I only know that the bend was supposedly to provide some clearance for the tail boom during TO and Landing without bending the tail boom up a bit. But my info may be wrong.

                          Curtis S.

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                          • #14
                            It appears bending the axle is still on the table as a reasonable option based on the response I received directly from Azusa Engineering:

                            On 10/22/18 10:29 AM, Azusa Engineering wrote:
                            Dear Mr. Jackson:

                            Azusa axles are made from cold-drawn mild steel bars. The cold finishing draw provides a precise diameter, smooth surface, and improves the bar's tensile strength. The steel is not a heat-treatable and requires no heating or quenching after the finish bending.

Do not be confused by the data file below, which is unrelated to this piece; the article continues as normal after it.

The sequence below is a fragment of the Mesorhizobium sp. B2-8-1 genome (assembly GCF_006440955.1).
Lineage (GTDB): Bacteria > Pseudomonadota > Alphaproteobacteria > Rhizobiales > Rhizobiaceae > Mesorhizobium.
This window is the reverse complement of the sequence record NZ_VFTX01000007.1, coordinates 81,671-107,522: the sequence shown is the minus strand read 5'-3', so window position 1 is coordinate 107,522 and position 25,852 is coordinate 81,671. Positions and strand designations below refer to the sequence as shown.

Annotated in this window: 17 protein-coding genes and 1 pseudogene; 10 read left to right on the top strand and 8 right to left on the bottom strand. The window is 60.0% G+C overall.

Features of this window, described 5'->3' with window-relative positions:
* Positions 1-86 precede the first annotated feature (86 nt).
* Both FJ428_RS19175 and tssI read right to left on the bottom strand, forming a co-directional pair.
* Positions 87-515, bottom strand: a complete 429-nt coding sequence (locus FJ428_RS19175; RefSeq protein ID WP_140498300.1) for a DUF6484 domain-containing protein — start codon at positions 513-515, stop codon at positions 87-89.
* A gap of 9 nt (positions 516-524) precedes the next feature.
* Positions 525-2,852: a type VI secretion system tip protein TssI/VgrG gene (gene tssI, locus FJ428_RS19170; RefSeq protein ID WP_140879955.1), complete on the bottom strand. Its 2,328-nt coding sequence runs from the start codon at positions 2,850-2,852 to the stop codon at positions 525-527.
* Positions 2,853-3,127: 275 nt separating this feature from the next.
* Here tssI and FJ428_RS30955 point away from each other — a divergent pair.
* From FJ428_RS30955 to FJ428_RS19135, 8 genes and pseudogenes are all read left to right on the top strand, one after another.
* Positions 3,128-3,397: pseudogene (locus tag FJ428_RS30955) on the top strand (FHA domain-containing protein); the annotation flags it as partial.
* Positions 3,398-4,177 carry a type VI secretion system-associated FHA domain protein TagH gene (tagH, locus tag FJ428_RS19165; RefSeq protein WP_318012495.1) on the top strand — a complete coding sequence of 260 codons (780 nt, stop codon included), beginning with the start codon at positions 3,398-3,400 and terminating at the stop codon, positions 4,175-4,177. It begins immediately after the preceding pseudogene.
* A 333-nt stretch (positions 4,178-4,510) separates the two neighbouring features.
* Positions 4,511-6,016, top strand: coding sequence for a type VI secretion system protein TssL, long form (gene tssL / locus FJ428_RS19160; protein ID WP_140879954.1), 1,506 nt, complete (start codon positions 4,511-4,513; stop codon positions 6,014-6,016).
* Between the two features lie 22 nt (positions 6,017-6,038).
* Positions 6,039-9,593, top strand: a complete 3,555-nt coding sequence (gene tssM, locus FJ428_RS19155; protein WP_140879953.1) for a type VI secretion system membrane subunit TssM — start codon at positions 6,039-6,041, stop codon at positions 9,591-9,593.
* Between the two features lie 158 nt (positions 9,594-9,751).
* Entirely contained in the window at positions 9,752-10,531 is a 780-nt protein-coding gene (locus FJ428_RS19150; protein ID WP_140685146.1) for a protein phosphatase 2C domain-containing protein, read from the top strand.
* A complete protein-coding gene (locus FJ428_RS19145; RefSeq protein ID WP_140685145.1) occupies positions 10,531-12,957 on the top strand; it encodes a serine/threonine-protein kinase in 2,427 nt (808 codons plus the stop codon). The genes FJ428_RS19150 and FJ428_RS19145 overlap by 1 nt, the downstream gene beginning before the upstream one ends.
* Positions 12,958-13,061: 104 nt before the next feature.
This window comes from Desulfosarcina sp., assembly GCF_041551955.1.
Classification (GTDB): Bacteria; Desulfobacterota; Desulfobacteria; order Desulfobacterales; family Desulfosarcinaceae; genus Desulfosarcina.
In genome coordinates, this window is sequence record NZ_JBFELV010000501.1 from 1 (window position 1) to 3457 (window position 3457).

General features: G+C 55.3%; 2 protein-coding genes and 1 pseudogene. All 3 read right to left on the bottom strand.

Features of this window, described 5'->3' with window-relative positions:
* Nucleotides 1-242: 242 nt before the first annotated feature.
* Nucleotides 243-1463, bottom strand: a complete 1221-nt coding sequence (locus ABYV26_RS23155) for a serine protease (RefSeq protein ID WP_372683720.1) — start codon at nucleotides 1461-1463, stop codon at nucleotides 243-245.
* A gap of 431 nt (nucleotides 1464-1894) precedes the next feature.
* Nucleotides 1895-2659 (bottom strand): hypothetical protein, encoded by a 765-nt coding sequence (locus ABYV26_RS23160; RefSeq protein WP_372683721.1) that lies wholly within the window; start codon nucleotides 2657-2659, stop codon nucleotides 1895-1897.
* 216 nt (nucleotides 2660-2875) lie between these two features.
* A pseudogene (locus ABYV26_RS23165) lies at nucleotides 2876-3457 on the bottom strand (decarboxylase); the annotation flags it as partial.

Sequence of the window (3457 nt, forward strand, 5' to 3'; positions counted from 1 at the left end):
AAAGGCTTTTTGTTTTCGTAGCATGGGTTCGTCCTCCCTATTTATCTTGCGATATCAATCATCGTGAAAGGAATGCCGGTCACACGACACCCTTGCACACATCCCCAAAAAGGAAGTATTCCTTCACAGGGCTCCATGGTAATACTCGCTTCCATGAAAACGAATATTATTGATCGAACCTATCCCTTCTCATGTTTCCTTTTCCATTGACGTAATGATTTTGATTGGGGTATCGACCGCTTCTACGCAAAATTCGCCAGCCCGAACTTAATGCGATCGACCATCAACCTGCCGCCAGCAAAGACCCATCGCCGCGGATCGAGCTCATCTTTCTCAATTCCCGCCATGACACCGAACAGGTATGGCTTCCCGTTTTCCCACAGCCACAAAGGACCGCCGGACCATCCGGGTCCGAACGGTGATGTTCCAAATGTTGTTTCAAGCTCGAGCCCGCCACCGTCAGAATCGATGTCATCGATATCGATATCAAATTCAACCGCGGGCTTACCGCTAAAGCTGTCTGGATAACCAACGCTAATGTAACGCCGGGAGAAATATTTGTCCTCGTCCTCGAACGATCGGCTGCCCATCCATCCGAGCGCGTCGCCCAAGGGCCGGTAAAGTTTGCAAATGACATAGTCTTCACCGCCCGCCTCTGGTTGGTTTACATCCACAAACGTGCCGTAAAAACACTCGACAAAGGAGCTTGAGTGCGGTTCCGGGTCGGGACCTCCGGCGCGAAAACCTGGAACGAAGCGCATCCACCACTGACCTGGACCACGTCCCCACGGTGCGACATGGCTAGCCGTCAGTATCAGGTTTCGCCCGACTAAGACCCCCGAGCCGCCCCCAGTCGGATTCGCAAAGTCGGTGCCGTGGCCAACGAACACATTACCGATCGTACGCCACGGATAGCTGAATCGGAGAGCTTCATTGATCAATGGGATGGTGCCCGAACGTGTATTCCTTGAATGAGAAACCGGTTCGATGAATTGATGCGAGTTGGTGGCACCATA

Assembly precaution: Please consider what the bending operation will do to your ability to install ball bearings on the shaft.

                            Regards,

                            Tom Patronite


                            I wrote to Azusa to learn if there would be any heat treating necessary after a bend of approx 10 degrees, and if the alloy had hardness properties that would preclude bending at all. So I am passing this along to the Forum both for posterity and for further consideration. I did work out a preliminary 3D model of the arrangement over the weekend and it appears to work out OK regarding adverse twisting loads, etc. Not making any big decisions until after a few nights sleep, but a viable alternative to bending the strut tubes in my case.

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                            • #15
                              Test: Main page didn't register that the new post above was added. Forum was offline for a short while before posting.